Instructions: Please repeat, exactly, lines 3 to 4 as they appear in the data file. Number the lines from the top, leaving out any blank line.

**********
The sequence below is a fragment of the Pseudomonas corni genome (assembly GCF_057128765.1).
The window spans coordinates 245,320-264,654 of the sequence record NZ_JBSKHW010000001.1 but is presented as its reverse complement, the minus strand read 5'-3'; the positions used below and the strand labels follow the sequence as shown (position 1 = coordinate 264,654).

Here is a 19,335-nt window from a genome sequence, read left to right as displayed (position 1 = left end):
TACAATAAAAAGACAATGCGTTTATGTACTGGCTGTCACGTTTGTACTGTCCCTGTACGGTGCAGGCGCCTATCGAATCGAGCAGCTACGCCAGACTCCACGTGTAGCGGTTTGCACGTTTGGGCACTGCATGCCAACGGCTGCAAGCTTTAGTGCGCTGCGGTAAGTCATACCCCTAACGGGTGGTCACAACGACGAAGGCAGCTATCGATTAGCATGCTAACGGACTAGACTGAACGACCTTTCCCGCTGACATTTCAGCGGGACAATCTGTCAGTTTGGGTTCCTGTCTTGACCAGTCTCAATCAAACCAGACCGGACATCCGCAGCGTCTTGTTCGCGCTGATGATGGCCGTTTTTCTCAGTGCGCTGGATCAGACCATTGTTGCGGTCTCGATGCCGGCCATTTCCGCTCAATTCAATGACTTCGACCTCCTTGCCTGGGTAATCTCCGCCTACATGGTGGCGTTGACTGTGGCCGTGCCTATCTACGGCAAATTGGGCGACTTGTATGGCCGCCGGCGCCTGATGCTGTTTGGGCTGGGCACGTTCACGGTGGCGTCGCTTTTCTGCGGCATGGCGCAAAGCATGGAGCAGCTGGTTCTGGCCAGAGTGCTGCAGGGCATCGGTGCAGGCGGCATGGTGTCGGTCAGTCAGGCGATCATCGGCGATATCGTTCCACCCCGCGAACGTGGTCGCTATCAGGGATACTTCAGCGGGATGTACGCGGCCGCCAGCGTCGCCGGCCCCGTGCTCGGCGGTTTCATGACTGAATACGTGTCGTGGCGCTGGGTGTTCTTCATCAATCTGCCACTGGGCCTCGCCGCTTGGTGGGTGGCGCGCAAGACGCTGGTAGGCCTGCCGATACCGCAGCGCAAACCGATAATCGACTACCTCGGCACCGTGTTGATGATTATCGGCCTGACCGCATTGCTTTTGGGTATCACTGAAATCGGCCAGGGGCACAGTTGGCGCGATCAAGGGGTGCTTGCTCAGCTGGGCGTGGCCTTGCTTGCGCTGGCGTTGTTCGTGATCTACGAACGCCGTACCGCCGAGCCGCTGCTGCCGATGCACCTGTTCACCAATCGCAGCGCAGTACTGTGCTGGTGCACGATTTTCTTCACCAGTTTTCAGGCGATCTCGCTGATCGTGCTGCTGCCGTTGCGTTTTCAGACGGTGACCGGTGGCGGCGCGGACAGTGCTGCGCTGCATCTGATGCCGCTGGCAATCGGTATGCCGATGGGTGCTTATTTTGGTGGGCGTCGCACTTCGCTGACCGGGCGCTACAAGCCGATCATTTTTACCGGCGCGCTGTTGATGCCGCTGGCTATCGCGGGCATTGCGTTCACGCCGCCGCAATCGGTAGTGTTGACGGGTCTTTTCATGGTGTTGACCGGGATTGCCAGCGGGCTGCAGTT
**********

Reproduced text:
Here is a 19,335-nt window from a genome sequence, read left to right as displayed (position 1 = left end):
TACAATAAAAAGACAATGCGTTTATGTACTGGCTGTCACGTTTGTACTGTCCCTGTACGGTGCAGGCGCCTATCGAATCGAGCAGCTACGCCAGACTCCACGTGTAGCGGTTTGCACGTTTGGGCACTGCATGCCAACGGCTGCAAGCTTTAGTGCGCTGCGGTAAGTCATACCCCTAACGGGTGGTCACAACGACGAAGGCAGCTATCGATTAGCATGCTAACGGACTAGACTGAACGACCTTTCCCGCTGACATTTCAGCGGGACAATCTGTCAGTTTGGGTTCCTGTCTTGACCAGTCTCAATCAAACCAGACCGGACATCCGCAGCGTCTTGTTCGCGCTGATGATGGCCGTTTTTCTCAGTGCGCTGGATCAGACCATTGTTGCGGTCTCGATGCCGGCCATTTCCGCTCAATTCAATGACTTCGACCTCCTTGCCTGGGTAATCTCCGCCTACATGGTGGCGTTGACTGTGGCCGTGCCTATCTACGGCAAATTGGGCGACTTGTATGGCCGCCGGCGCCTGATGCTGTTTGGGCTGGGCACGTTCACGGTGGCGTCGCTTTTCTGCGGCATGGCGCAAAGCATGGAGCAGCTGGTTCTGGCCAGAGTGCTGCAGGGCATCGGTGCAGGCGGCATGGTGTCGGTCAGTCAGGCGATCATCGGCGATATCGTTCCACCCCGCGAACGTGGTCGCTATCAGGGATACTTCAGCGGGATGTACGCGGCCGCCAGCGTCGCCGGCCCCGTGCTCGGCGGTTTCATGACTGAATACGTGTCGTGGCGCTGGGTGTTCTTCATCAATCTGCCACTGGGCCTCGCCGCTTGGTGGGTGGCGCGCAAGACGCTGGTAGGCCTGCCGATACCGCAGCGCAAACCGATAATCGACTACCTCGGCACCGTGTTGATGATTATCGGCCTGACCGCATTGCTTTTGGGTATCACTGAAATCGGCCAGGGGCACAGTTGGCGCGATCAAGGGGTGCTTGCTCAGCTGGGCGTGGCCTTGCTTGCGCTGGCGTTGTTCGTGATCTACGAACGCCGTACCGCCGAGCCGCTGCTGCCGATGCACCTGTTCACCAATCGCAGCGCAGTACTGTGCTGGTGCACGATTTTCTTCACCAGTTTTCAGGCGATCTCGCTGATCGTGCTGCTGCCGTTGCGTTTTCAGACGGTGACCGGTGGCGGCGCGGACAGTGCTGCGCTGCATCTGATGCCGCTGGCAATCGGTATGCCGATGGGTGCTTATTTTGGTGGGCGTCGCACTTCGCTGACCGGGCGCTACAAGCCGATCATTTTTACCGGCGCGCTGTTGATGCCGCTGGCTATCGCGGGCATTGCGTTCACGCCGCCGCAATCGGTAGTGTTGACGGGTCTTTTCATGGTGTTGACCGGGATTGCCAGCGGGCTGCAGTT